I'm going to milk one more post from Shipps' Soujourner in the Promised Land, culled from another long-titled article, "The Scattering of the Gathering and the Gathering of the Scattered: The Mid-Twentieth-Century Mormon Diaspora," presented as chapter 13 in the book. I won't summarize the article as much as share a few of the factual details that filled in a chapter of 20th-century LDS history I hadn't really grasped before.
Outside the Mormon Corridor, the first half of the 20th century saw plenty of LDS members scattered up and down the West Coast and across the United States. But the LDS organizational presence outside the Corridor was pretty spotty, with many members going "inactive" almost by default. For example, the first stake in California was not organized until 1923, in LA, followed shortly thereafter by a stake in Hollywood and another in San Francisco in 1927. Elsewhere on the West Coast, Portland and Seattle got stakes in 1938. To the east, there was Denver (1940), Chicago (1936), Washington DC (1940), and New York (1934). So while we often think of the Church as starting in 1830, outside Utah and Idaho the Church didn't really get rolling until the 1930s. [I recall that the last state to get a stake was North Dakota, just a few years ago.]
This organizational matrix laid the groundwork for expansion and consolidation outside the Corridor between roughly 1945 and 1965. A first step toward planting the flag in an unorganized area was calling a stalwart bishop or branch president, few of whom came from "established" LDS leadership families in Utah, although they generally had grown up in a Utah or Idaho ward. These were just regular guys with no particular LDS family connections, and as they moved up, in later years, through stake leadership and into other higher callings, they brought new blood to the sometimes clannish LDS leadership cadre. Complementing new leadership were new buildings, lots of them. Many of the early local chapels were built in large part by the local members themselves, the whole building project often lasting several years and contributing as much to the growth and fellowship of the ward or branch as the new building itself. Shipps summarizes:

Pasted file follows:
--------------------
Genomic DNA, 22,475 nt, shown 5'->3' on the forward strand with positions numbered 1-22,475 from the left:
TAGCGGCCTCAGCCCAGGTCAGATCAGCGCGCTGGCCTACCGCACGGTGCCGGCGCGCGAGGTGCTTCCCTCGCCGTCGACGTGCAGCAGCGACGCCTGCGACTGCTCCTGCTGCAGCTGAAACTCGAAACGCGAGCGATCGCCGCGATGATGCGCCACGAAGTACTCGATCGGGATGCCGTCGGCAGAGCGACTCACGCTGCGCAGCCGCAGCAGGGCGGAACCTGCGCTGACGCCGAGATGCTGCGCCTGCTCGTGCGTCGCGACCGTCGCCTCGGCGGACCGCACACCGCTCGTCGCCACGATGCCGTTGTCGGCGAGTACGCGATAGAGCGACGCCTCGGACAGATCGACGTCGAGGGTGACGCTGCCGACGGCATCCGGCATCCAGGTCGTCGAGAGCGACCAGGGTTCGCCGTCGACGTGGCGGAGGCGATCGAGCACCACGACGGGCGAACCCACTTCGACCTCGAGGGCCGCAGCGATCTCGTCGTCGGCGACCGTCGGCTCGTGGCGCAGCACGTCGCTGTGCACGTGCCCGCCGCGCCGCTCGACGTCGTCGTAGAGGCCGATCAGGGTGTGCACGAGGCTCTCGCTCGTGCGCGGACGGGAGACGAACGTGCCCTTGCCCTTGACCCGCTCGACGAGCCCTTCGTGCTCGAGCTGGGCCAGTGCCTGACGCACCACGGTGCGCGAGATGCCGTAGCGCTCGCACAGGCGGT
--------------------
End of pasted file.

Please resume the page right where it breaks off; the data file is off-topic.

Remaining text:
This building program did more than bring adult Saints (especially men) back into church activity. It also was the occasion of the physical manifestation of Mormonism all across the American landscape. ... [The new chapels] all looked pretty much alike because they were built according to standard plans. From the architectural and aesthetic perspective, they were not particularly distinctive, but from the symbolic standpoint, they were distinctively Mormon.
Yup. Anyone else ever play "spot the Mormon chapel" as they cruise through small towns when driving the highways of rural America? After awhile you can spot 'em in seconds. If in doubt, size up the parking lot — LDS lots are twice as large as anyone else's. I'm not sure if that's because more Mormons go to church on Sunday or because we stack two or three congregations in the same building with overlapping Sunday schedules. And you can see it from the air when taking off from the Salt Lake airport, too: you can see freeways, golf courses, and LDS parking lots. A terrestrial trinity. Amen.